Sunday, October 27, 2013

Spanish flower shows


The first time I spotted a Spanish moss flower it was on a computer screen. I had taken some pix of my Spanish moss plant and noted tiny green flecks on the screen image as I uploaded them to my Mac. I hadn't noticed them out in the garden while taking the photos. So I headed back outside and discovered the source of the green flecks: teensy little perfectly formed flowers in all their micro glory. That was back in October one year, so now every October Pammy and I are on the lookout for our smallest flower show to begin. 

This is the best way I could think of to show you how tiny the
flowers are on Spanish moss. That lump of lumber in the
foreground is an ordinary matchstick. We're talking tiny
flowers here, folks.

Regular readers of our blog will know that my girl Pammy
is a botanical artist, and this is her watercolour painting of
a Spanish moss bloom which will be in her solo exhibition that
runs from December 4, 2013 to January 8 at Eden Gardens in
North Ryde, Sydney. At the end of this blog posting you can
find all the details of Pam's exhibition. We'd love everyone
to come along to the opening on Sunday, December 8.
Until then, I just wanted to show you a few more images of this fascinating plant, whose botanical name is Tillandsia usneoides. Its common names of Spanish moss and old man's beard paint the picture well. This is one of the so-called 'air plants' because it doesn't need soil to grow in. It just hangs from the boughs and branches of trees and gets all its nutrients from the air, the rain and general humidity. Presumably it also gets some of the nutrient-rich run-off from the trees which host its existence. And no, it's not a parasite plant. It just hitches a ride. We saw it everywhere we went as we travelled around the Southern USA back in 2011, and it's one of the special plants in our garden, pretty in its own right but also full of sweet memories.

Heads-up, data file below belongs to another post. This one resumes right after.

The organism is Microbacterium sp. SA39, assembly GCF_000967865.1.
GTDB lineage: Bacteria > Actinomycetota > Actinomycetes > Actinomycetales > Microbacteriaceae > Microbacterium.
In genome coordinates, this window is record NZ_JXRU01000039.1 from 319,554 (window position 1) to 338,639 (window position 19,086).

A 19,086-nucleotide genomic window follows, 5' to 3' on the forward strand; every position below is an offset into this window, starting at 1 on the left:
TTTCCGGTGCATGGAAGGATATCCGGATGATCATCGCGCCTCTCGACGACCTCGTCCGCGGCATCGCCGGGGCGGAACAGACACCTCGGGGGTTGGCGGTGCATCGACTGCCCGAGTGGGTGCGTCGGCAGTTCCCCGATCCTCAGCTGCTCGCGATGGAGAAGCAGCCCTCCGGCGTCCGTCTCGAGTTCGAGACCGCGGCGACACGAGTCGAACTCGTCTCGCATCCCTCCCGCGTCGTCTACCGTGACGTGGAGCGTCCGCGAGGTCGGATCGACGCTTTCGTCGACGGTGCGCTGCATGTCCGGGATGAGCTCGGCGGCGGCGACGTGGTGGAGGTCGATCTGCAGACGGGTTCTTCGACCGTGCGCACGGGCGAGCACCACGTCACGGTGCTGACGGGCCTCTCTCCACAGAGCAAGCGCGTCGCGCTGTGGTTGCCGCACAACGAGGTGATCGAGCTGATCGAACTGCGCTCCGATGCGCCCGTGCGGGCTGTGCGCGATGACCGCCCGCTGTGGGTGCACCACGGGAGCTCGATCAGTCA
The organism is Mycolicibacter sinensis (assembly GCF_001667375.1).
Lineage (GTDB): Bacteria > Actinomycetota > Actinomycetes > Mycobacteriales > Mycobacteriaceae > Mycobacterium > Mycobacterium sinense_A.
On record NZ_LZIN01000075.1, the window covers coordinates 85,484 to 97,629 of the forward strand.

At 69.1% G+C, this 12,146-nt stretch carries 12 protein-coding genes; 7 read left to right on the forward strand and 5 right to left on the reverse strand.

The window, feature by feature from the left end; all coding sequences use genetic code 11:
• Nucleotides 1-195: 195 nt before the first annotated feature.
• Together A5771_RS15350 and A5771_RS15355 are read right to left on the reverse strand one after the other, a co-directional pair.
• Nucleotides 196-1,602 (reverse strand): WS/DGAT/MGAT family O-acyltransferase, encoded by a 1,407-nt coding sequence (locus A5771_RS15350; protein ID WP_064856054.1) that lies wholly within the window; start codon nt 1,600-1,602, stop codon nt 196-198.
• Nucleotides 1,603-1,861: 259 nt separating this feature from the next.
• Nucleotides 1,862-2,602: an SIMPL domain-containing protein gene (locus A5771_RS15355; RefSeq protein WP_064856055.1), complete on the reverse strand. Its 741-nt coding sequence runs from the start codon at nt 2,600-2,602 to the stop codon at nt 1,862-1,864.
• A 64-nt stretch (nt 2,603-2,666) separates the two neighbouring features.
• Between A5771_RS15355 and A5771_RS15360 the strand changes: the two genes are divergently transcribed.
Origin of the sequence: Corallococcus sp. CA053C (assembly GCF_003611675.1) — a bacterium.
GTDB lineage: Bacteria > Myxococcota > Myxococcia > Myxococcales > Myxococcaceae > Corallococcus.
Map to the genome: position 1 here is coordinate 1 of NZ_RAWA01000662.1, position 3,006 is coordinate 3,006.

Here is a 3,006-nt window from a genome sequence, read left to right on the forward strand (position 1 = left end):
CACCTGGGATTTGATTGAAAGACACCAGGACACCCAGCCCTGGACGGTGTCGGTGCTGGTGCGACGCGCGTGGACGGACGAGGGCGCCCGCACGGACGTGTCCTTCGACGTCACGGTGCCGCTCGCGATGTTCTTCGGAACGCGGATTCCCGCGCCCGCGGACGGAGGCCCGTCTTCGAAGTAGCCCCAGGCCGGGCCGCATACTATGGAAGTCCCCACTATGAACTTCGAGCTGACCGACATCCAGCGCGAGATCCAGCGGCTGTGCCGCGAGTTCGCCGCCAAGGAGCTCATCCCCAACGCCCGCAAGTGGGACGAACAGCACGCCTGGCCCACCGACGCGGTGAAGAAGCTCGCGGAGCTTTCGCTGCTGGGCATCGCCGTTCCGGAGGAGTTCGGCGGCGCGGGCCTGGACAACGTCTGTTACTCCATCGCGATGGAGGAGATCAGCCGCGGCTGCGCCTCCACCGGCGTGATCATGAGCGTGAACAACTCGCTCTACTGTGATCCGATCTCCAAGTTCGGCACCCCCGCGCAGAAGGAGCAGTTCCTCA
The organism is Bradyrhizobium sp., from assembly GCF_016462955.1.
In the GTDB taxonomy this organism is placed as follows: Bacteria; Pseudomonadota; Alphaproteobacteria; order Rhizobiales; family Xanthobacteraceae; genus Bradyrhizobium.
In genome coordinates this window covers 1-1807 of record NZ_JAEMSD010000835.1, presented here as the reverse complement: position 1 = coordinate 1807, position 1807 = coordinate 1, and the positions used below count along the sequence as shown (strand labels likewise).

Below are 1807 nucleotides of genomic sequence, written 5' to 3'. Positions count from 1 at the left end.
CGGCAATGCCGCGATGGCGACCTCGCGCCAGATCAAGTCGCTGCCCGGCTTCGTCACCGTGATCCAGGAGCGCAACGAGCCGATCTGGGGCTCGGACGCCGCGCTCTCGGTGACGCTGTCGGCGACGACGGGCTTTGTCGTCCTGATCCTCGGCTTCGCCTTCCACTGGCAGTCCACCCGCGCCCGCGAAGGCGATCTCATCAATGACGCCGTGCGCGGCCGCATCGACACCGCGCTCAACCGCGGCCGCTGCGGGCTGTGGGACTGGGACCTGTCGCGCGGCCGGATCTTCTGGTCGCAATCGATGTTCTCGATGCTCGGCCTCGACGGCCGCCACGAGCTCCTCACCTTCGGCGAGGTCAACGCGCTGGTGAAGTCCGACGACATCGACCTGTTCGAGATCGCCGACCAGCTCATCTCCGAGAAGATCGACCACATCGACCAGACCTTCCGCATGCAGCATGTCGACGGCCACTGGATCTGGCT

This photo above, and the one below, show the basic form
of the tiny flowers.

Out in the garden from this far away (about
four feet) you'd never notice the blooms.
There is a bloom in this photo, roughly
in the centre of the shot. Can you see it?
Surely you can see it now?
Once you spot an individual bloom it seems as pretty as any
flower a hundred times larger, and the world of fine, grey
strands in which it lives is a magical addition to the scene.


Now, here's the details of Pam's exhibition: over to you, Pammy...


You can see this close-up watercolour painting of a Spanish moss flower along with 50 other artworks inspired by plants and the natural world featured in my upcoming solo exhibition: “Inspiration & Observation”.
The exhibition will run from 4 December 2013 to 8 January 2014 in the Eden Gardens Art Gallery at the Eden Gardens Garden Centre located at 301-307 Lane Cove Road, North Ryde: www.edengardens.com.au
Jamie and I will be attending the exhibition opening from 2-4pm on Sunday December 8, so come along to say hello and maybe pick up an original Christmas gift for a friend, family member or yourself!

4 comments:

pontos said...

Impressionante, รจ la prima volta che vedo i fiori di quella pianta!

Complimenti per le immagini :)

Un saluto.

dirtgirl said...

Amazing images, I have this Spanish Moss hanging everywhere in my trees and never knew it flowered, I shall definitely be out there inspecting it further. Thanks for the heads up on the exhibition at Eden Gardens, that's another 'must go' occasion.

gwenniesgarden said...

lovely watercolour !!!

Barbara said...

The Tillsandia is really fun and interesting but I have only seen it in green houses here.